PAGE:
- The Washington Times - Monday, February 16, 2009

WASHINGTON (AP) — President Obama heads to the American West this week to sign the $787 billion economic stimulus package and to tackle the home mortgage foreclosure crisis, signaling his determination to sidestep the partisan fires still raging in the capital.

The president will sign the stimulus bill into law in Denver on Tuesday suggesting that Obama will continue taking his economic message to the American people, who are giving him high marks for handling the crisis. The symbolism is obvious for Colorado, where a growing green- energy industry will draw major benefits from the stimulus.

“He is determined to keep in touch with the American people who sent him here to do this job,” Obama senior adviser David Axelrod said on “Fox News Sunday.

See related story:Obama to ease curbs on CEO pay

Passage of the stimulus — unprecedented in its cost to the federal treasury — was a major victory for Obama as he struggles to lift America out of an economic nosedive not seen since the 1930s Great Depression.

While predicting Americans would begin to see a decline in the skyrocketing unemployment rate once the money begins to flow, top Obama aides cautioned Sunday that the economy would continue its negative spiral in the near future.

“The president has said it’s likely to get worse before it gets better,” Axelrod said. “But I do expect the rise in unemployment to be retarded.”

See related story:Grim economy greets Clinton in Japan

On Monday, former President Clinton gave Obama high marks for quick passage of the stimulus package.

Clinton said in an interview broadcast on NBC’s “Today” show that he believes Obama “is off to a good start.” He said the new president and his economics team handled the controversial stimulus plan well, “given the fact that they had to do it in a hurry.”

Meanwhile, Secretary of State Hillary Rodham Clinton, the wife of the former president, arrived in Tokyo on Monday on her first trip abroad as Obama’s top diplomat.

She said Washington’s alliance with Japan is a cornerstone for U.S. foreign policy and urged North Korea to live up to its commitments to dismantle its nuclear programs.

In passing the stimulus legislation, Obama had hoped for bipartisan support. But the package drew no Republican votes in the House and only three Republican votes in the Senate.

It aims to save or create as many as 3.5 million jobs through massive government investment while boosting consumer spending through modest tax cuts.

White House spokesman Robert Gibbs said the president had taken “unprecedented” steps in a bipartisan effort to include Republicans in the legislative process. But Sen. John McCain remained highly critical, declaring the stimulus would create what he called “generational theft” — huge federal deficits for years to come.

McCain, who lost the presidential race to Obama, said the president had backtracked on promises of bipartisanship and was off to a bad start. “Let’s start over now and sit down together,” said McCain, who appeared with Gibbs on CNN’s “State of the Union.”

After signing the stimulus bill on Tuesday, Obama moves Wednesday to Phoenix, where he was to outline plans for reversing the collapse of the housing market.

Late last summer, Americans began feeling the pinch of the recession and left the housing market in huge numbers. That coincided with a sharp increase in defaults on home mortgages, a devastating combination that triggered the U.S. financial crisis. Lending froze as banks and investment houses realized they were holding trillions of dollars in bad assets.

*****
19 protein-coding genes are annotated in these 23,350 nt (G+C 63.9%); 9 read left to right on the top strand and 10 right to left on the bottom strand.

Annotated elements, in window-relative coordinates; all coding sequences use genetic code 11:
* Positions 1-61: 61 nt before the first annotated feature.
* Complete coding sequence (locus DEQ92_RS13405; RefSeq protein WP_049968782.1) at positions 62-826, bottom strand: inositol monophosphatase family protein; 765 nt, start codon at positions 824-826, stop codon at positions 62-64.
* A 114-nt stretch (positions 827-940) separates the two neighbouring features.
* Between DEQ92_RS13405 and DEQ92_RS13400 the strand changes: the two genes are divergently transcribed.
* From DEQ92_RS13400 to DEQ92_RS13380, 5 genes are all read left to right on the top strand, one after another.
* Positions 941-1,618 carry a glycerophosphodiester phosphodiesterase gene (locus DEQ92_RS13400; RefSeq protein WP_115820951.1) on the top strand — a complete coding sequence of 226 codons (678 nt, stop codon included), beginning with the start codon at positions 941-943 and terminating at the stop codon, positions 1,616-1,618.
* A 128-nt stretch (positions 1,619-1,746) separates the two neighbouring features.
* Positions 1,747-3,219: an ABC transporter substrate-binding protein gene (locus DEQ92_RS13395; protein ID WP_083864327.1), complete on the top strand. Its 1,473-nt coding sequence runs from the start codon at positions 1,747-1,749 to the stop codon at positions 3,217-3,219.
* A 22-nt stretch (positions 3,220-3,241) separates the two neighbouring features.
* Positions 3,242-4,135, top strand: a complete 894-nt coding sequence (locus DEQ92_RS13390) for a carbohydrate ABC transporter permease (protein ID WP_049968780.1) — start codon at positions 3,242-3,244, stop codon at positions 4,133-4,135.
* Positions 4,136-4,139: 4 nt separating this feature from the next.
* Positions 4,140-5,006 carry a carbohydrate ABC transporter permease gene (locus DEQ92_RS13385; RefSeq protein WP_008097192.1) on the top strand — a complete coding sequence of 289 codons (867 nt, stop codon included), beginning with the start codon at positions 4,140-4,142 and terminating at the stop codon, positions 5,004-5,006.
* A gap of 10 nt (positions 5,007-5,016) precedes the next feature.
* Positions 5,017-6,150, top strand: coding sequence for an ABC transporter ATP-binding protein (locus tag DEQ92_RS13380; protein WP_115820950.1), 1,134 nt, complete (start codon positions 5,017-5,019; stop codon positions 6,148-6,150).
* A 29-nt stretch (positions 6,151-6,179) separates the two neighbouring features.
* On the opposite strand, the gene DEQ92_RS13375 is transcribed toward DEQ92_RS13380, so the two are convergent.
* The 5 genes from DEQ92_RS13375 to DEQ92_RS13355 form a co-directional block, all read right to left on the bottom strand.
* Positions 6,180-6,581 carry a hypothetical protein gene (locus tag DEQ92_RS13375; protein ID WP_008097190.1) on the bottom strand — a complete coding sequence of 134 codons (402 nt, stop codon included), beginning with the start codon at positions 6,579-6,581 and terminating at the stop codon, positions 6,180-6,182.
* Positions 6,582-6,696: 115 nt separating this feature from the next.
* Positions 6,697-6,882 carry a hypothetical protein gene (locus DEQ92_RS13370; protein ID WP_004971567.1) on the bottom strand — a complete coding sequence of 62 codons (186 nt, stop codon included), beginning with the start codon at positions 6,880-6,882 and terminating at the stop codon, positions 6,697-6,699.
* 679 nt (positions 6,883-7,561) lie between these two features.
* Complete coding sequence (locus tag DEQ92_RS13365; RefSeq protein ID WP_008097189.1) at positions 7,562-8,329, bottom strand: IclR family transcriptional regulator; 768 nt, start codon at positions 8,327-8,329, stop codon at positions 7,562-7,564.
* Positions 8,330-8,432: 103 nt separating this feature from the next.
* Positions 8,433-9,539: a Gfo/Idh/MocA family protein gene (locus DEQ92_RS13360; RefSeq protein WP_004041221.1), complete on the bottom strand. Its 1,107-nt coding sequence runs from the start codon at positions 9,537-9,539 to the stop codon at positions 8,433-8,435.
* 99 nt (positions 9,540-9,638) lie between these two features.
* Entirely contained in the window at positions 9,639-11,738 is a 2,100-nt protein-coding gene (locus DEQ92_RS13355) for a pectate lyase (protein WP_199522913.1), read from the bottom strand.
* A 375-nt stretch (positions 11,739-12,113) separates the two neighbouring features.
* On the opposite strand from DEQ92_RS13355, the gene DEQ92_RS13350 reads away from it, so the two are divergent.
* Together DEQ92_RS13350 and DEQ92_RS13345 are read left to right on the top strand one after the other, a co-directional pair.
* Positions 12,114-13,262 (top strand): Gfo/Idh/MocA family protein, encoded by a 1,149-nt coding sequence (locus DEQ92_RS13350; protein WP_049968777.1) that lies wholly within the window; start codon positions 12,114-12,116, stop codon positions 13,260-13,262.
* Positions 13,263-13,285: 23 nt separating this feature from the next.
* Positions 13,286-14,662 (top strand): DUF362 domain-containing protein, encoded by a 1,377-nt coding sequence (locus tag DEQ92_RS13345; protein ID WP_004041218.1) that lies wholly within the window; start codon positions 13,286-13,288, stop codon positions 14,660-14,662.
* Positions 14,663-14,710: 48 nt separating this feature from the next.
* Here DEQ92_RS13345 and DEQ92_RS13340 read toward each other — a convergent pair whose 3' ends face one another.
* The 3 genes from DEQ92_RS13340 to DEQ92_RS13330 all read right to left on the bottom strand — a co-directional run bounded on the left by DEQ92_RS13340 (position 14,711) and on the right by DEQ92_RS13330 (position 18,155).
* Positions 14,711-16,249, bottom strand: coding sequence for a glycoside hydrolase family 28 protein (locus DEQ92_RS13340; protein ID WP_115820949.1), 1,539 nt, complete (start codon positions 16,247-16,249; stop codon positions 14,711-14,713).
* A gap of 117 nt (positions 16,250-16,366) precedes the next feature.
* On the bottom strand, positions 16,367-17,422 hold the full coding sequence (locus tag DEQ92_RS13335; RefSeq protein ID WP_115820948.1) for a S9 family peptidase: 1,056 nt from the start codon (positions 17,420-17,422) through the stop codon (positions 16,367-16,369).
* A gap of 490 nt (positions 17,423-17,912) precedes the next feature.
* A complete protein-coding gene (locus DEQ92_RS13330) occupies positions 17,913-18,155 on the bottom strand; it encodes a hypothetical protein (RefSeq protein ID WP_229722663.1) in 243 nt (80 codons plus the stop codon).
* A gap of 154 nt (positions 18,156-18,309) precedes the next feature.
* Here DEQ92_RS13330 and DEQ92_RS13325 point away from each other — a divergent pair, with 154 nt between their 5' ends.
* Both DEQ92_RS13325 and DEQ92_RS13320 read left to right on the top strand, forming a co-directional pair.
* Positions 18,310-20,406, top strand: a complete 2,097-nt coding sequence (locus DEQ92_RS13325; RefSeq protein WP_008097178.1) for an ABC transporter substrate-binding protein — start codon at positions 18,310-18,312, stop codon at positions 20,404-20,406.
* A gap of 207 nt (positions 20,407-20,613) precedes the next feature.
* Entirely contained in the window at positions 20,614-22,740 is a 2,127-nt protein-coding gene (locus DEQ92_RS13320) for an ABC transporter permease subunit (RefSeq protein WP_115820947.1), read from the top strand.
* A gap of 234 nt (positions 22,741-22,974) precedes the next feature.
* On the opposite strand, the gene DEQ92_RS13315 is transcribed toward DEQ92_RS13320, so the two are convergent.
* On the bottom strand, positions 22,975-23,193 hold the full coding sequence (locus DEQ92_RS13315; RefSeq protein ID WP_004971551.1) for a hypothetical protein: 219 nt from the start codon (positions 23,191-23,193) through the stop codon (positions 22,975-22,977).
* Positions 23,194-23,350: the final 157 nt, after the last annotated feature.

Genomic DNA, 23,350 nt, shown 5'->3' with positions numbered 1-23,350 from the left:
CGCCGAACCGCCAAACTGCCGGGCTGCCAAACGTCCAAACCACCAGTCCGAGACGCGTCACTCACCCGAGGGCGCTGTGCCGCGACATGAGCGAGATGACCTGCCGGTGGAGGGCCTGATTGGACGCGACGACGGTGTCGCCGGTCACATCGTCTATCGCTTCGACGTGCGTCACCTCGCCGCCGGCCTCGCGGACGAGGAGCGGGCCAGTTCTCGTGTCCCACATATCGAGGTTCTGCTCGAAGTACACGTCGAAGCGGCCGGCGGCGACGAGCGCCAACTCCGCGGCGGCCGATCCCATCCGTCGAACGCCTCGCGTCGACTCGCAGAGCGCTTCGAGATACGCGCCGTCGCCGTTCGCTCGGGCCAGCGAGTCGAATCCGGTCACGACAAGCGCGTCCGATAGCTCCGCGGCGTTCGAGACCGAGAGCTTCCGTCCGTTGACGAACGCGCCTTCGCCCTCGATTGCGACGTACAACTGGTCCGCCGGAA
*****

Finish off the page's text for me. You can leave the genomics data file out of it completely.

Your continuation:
Under an emergency $700 billion bailout program passed late last year, the administration of former President George W. Bush administration used half of those funds to forestall a financial collapse. But the flow of credit did not ease and use of the money was criticized because it was poorly administered and monitored.

Obama is now working to leverage the second portion of the bailout money into a program that could result in $2 trillion in government and private sector cash infusions to help banks and investment houses clear away “toxic” holdings and thereby spur lending.

“It is going to take time to lay out every aspect of this plan,” Obama said Friday during an interview with five columnists, including The Washington Post’s E.J. Dionne, who reported on the conversation. “There are going to be certain aspects of any plan … which will require re-evaluation and then have some experimentation — if that doesn’t work then you do something else.”

As part of the next steps on the bailout, Obama was expected to introduce measures to help homeowners on the brink of foreclosure. Details have not been disclosed, but the nature of the crisis suggested mortgage loans would have to be revalued downward along with interest rates.

“We obviously have a major problem; problems with foreclosure, problems with people living on the edge and problems with home values around the country just plummeting, which is affecting family, family finances everywhere,” Axelrod told NBC. “We want to do something that will address all of those things.”

On another major crisis facing the administration, Axelrod said that any plan to shore up the auto industry will require sacrifice by all involved, from auto workers and industry executives to shareholders and creditors.

On Sunday, sources within the administration said Obama plans to appoint senior administration officials — rather than a single “car czar,” as had been discussed — to oversee a restructuring of the auto industry.

Treasury Secretary Timothy Geithner and National Economic Council Director Lawrence Summers will oversee the across-the-government panel, a senior administration official said Sunday on condition of anonymity because no announcement had been made.

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